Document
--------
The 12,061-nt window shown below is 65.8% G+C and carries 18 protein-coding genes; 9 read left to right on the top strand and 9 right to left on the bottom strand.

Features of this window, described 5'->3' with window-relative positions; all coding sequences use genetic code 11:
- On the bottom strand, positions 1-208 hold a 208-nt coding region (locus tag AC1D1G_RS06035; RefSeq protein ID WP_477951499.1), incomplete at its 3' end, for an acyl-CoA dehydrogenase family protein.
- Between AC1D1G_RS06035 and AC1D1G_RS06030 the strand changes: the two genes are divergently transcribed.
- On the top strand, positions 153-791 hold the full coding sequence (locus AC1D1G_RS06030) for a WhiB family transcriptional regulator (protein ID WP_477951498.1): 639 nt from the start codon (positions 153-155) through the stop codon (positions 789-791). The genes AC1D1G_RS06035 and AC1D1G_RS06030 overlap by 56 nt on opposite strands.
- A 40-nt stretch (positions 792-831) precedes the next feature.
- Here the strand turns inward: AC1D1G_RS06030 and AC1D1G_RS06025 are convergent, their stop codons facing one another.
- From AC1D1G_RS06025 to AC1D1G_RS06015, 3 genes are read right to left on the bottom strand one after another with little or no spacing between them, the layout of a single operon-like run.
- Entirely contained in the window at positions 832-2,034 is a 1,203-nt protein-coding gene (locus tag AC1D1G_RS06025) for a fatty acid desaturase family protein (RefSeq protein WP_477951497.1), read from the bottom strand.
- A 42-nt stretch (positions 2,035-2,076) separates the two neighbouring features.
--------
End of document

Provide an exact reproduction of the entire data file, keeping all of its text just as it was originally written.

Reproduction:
The 12,061-nt window shown below is 65.8% G+C and carries 18 protein-coding genes; 9 read left to right on the top strand and 9 right to left on the bottom strand.

Features of this window, described 5'->3' with window-relative positions; all coding sequences use genetic code 11:
- On the bottom strand, positions 1-208 hold a 208-nt coding region (locus tag AC1D1G_RS06035; RefSeq protein ID WP_477951499.1), incomplete at its 3' end, for an acyl-CoA dehydrogenase family protein.
- Between AC1D1G_RS06035 and AC1D1G_RS06030 the strand changes: the two genes are divergently transcribed.
- On the top strand, positions 153-791 hold the full coding sequence (locus AC1D1G_RS06030) for a WhiB family transcriptional regulator (protein ID WP_477951498.1): 639 nt from the start codon (positions 153-155) through the stop codon (positions 789-791). The genes AC1D1G_RS06035 and AC1D1G_RS06030 overlap by 56 nt on opposite strands.
- A 40-nt stretch (positions 792-831) precedes the next feature.
- Here the strand turns inward: AC1D1G_RS06030 and AC1D1G_RS06025 are convergent, their stop codons facing one another.
- From AC1D1G_RS06025 to AC1D1G_RS06015, 3 genes are read right to left on the bottom strand one after another with little or no spacing between them, the layout of a single operon-like run.
- Entirely contained in the window at positions 832-2,034 is a 1,203-nt protein-coding gene (locus tag AC1D1G_RS06025) for a fatty acid desaturase family protein (RefSeq protein WP_477951497.1), read from the bottom strand.
- A 42-nt stretch (positions 2,035-2,076) separates the two neighbouring features.